Abdul Rauf Rafiqi said that besides adults, children also welcome snow and rain in their own way. (Photo: Urdu News)
There are many seasonal festivals and rituals around the world. Summer, winter, autumn or spring all have their own colors and that is why every changing season is welcomed in its own way.
Due to the threat of drought, snowfall in the upper parts of Balochistan is considered a sign of hope and a sign of prosperity, so it is traditionally welcomed at the beginning.
In some parts of the province, since ancient times, there has been an interesting ritual in the joy of snowfall in which one can make an ice ball and take it to the house of a close friend or relative with any excuse. In case of invitation.
In Pashto language this snow festival is called ‘Warin Dood’ or the ritual of snowfall while in Persian and Dari it is called ‘Barfi’.
According to Pashto language writer and researcher Abdul Rauf Rafiqi, this ritual is still alive in the Pashtun majority and cold and upper areas of Balochistan, Ziarat, Sanjawi, Khanozai, Kan Mehtarzai, Zhob, Toba Kakri, Toba Achakzai and Koh-e-Khawaja Imran. Celebrate with excitement.
He told Urdu News that “this ritual is mostly performed by people living near the Hindu Kush mountain range in Afghanistan and Tajikistan because of the heavy snowfall in the region.”
According to Abdul Rauf Rafiqi, this ritual is also mentioned in the famous Pashto writer Syed Rasool Rasaq’s novel ‘Mekhana’ written in 1960s in which he depicts an incident of performing this ritual during snowfall in Kabul. ۔
How is this ritual / game played?
After the first snowfall of the year, a small part of the snow or ball is hidden in a handkerchief, pot, fruit or anything else and sent to a friend’s or relative’s house.
Usually an intelligent, lively and agile teenage boy is chosen for this. He is instructed to distract the family members and deliver snow to them with some excuse and then run away as soon as possible and come back.
If the snowman escapes and returns to his home, he is considered the winner of the game, and then the recipients of the snowball have to invite their entire family to lunch or dinner. If he is caught, he will be responsible for the invitation.
In some areas, a letter is added to the snowflake, which contains words in a poetic style about welcoming the snow, as well as the arrangement of the feast.
Abdul Rauf Rafiqi said that he himself had played this game and he hid the snow in the cardboard and turned it into a book and gave it to a friend.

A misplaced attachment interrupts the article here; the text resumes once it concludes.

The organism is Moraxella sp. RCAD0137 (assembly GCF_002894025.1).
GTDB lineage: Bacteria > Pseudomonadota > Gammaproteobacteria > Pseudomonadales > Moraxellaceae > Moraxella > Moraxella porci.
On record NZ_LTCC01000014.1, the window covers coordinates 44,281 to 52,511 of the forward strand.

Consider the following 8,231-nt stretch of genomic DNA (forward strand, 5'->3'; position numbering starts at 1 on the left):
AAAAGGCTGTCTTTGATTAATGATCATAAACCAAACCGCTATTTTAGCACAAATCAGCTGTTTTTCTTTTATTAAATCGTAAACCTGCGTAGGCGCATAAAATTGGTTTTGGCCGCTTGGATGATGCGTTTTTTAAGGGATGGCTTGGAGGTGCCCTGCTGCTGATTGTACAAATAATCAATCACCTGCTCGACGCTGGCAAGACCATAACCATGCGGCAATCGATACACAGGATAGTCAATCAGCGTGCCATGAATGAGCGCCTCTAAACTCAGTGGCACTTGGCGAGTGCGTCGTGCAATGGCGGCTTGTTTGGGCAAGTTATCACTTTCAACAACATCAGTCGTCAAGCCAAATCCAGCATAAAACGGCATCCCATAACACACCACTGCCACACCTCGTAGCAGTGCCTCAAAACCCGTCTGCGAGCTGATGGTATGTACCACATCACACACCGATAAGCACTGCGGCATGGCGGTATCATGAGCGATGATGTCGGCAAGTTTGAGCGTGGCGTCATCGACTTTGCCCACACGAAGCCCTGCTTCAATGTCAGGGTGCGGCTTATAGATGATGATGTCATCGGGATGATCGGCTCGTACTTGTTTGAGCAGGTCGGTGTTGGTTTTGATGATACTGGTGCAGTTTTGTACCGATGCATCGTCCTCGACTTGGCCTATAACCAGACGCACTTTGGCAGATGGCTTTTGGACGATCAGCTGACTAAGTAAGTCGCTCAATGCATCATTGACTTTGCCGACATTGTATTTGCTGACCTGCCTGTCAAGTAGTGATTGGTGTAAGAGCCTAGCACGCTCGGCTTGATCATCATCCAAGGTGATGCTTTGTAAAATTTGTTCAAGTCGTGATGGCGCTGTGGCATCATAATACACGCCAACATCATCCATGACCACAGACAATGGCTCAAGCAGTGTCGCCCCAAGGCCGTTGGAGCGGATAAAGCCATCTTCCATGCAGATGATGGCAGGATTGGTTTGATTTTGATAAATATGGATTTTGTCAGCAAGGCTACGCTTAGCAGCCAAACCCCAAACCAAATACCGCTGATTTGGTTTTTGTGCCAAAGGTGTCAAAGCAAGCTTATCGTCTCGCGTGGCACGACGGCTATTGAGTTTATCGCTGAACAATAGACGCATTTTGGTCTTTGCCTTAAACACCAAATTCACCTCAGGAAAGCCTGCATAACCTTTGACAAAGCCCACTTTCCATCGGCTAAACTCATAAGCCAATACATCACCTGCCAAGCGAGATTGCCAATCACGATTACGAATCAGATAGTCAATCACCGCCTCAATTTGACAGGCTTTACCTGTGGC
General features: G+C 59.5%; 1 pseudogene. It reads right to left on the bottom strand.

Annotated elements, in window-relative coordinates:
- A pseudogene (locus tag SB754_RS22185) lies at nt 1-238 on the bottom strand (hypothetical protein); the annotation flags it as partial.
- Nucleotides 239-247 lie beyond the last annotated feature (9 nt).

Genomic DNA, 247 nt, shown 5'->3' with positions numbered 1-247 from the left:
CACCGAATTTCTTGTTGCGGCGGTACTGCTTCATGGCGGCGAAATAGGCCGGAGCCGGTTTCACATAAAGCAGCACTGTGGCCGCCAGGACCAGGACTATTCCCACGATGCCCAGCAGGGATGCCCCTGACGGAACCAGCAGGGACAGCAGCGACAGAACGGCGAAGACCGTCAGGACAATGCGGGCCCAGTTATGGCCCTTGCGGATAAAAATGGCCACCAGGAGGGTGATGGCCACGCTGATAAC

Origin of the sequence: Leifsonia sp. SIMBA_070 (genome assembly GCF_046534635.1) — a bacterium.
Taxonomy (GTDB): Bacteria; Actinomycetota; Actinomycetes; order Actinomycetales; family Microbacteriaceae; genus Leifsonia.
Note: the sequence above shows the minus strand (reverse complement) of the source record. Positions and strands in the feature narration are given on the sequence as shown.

According to him, it is also a kind of adventure in which if caught, in addition to hitting snowballs, some people also get ink on their face while the winner of the game mentions it with great pride and triumphant manner. He also takes his friends with him to the party.
Abdul Hameed Kakar of Khanozai area of Pishin, adjacent to Quetta, said, “We used to play this game with great enthusiasm as children. Then we peeled the banana or malt and hid the ice in the cross in such a way that it could not be traced.
According to him, over the past 20 years, he has seen many such traditions and customs gradually disappear.
Khayal Mohammad Damar, a resident of Sanjavi area of Ziarat, says, “In our country, this game is played by forming two different youth teams. After the snowfall, one team challenges the other to come and throw an ice ball at the appointed night or any time of the day.
In regions like Balochistan where water scarcity is a serious problem, snowfall is considered a cause of greenery and prosperity. That is why the first snowfall is celebrated in different ways.
Abdul Rauf Rafiqi said that apart from adults, children also welcome snow and rain in their own way.
“The girls make dolls, wear them and go home wearing clothes and scarves, and collect flour and food items by singing, while the boys collect money from the people by blocking the way and then distribute it to the needy.”
He said that in the past, there were few sources of entertainment, so such rituals would be a source of good entertainment as well as strengthening mutual relations. According to him, these rituals are still alive in the rural areas but in the cities these rituals are dying for various reasons.